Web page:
Thoughtful story of a young girl leaving a Hasidic society for a better life outside.

Fafner is a regular critic in Ny Tid. Residing in Tel Aviv.

She decides to run away on a Saturday. The Sabbath is a day of rest in ultra-Orthodox Jewish communities, and the strict rules are a bit softer. But the web of religious restrictions is nevertheless there. She hurriedly left the home empty-handed, carrying only a small sum of cash, a passport and a plane ticket, which she could tuck into the waistband of her long skirt.

Thus, the introduction to the German-American miniseries draws. It is built on Deborah Feldman's own story, which she published in book form in 2012. In the film, she is called Esty. She is 19 years old and grew up in Williamsburg, New York as satmar hasid, one of the most extreme and closed Jewish groups.

Covid-19 has spread at an alarming rate in ultra-Orthodox populations

Self-elected isolation from modern society

Williamsburg, Crown Heights Boro Park and other parts of Brooklyn with large Hasidic populations have recently received some negative attention as core areas for covid-19. The disease has spread at an alarming rate in ultra-Orthodox populations, in both the United States, Israel and other parts of the world, as a result of this sector's self-elected isolation from modern society.

Their only knowledge of the outside world comes from the ultra-Orthodox press, and to keep any dangerous influence at a distance, they surround themselves with strict rules and an endless stream of religious rituals.

unorthodox

That's the reality Esty runs away from. She lives in an arranged marriage. Her gentle husband is under the heavy influence of her dominant mother, and through retrospect we see how Esty was completely unprepared to enter into a relationship. Immediately before the wedding, an adult woman from the neighborhood gave her a measure of sexual guidance, and Esty is terrified to know that her body has an opening where her future husband will penetrate her – and that only Friday night as a part of the ritualized life of the members of the satmar group.

Social stigma

Escape from the ultra-Orthodox lifestyle is extremely difficult. Understandably, it is rare to see a young woman take the step. Social control is strict and there is very little time to think independently. And when you first take the plunge, you venture out into a completely unknown void.

Esty goes to Berlin. Outsiders have given her a plane ticket. She needs to get far and fast. Therefore, the escape takes place as a carefully planned operation. Suddenly she finds herself alone in the German capital. Therefore, she joins a group of young musicians. Some of them are Germans, one is from Yemen, and another is a carefree girl from Israel – the dreaded Zionist enemy in Satmar's narrative.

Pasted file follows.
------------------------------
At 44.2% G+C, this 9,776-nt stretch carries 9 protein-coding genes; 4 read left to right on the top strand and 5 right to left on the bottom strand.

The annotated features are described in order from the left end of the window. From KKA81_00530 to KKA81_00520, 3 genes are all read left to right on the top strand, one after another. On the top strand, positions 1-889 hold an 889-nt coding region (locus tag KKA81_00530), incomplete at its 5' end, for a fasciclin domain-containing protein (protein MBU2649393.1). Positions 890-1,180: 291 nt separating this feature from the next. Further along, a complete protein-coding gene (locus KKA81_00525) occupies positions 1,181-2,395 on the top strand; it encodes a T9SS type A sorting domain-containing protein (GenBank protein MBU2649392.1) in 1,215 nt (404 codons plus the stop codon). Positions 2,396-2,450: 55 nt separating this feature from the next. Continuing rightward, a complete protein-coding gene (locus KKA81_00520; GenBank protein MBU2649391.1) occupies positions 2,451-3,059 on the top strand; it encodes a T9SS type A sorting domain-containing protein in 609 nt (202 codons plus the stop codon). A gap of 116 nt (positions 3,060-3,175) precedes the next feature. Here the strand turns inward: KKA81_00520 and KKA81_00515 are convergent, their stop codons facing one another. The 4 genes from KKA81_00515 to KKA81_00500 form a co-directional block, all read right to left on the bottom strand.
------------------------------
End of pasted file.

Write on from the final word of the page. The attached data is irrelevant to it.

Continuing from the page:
Together they go out to swim in Wannsee – "It's just a lake!" says the Israeli girl. But for Esty, this is where the Nazis decided on "Die Endlösung" at a short conference in 1942.

unorthodox

Back in Williamsburg, the family is in turmoil. But it is more about their reputation in the neighborhood than about Esty's well-being. Suddenly, her estranged husband, Yanky, realizes what Esty meant when, at their first date, she claimed she was different. His dominant mother is furious with disappointment – over her son, but mostly over Esty. Because when someone leaves the herd in the most extreme parts of ultra-Orthodox society, it leads to violent stigma. Leaving the community is unmistakable evidence of poor upbringing or otherwise failure. The course of marriage intermediaries, who are there to arrange their marriages, is sharply falling.

The women are machines that give birth to children.

Rejectable treatment of women

Israeli actor Amit Rahav, who is convincing in the role of Yanky, also had a prominent role in Stisel, which gained huge viewership when it was streamed Netflix. This Israeli production from 2013 provides a fascinating insight into the ultra-Orthodox environment, and unorthodox do the same thing, albeit in some other way. It may lack drama, and the band of musicians that Esty meets in Berlin may seem more like the kids from Fame than as a genuine group of multicultural youth in Germany by 2020.

But this is not the case. This is about understanding minoritys groups and an extreme lifestyle. The ultra-Orthodox men are just studying the Torah, and the women are machines that give birth to children – that's how the secular Israeli girl formulates. And in one of the flashbacks, Esty is told that it is her duty to make the man feel like a king in bed. She is horrified, as most of us would be.

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Nevertheless, the description of the communities in Williamsburg is not blind to the punctual beauty of Hasidic existence – such as the pompous celebrations of the Jewish holidays and the close unity of common goals and identity. This is one of the dilemmas Esty faces, despite her steeled determination to find a better life. For the outside, she is vulnerable and tender-skinned, and that is something we must put behind our ears when we consider fundamentalist groups and condemn them.

Their worldview is conservative, and their treatment of women reprehensible, to name just one example – but our own modern and liberal society is also faced with a number of serious problems. That's one of the reasons why this four-part miniseries is significant.

They laugh appears on Netflix

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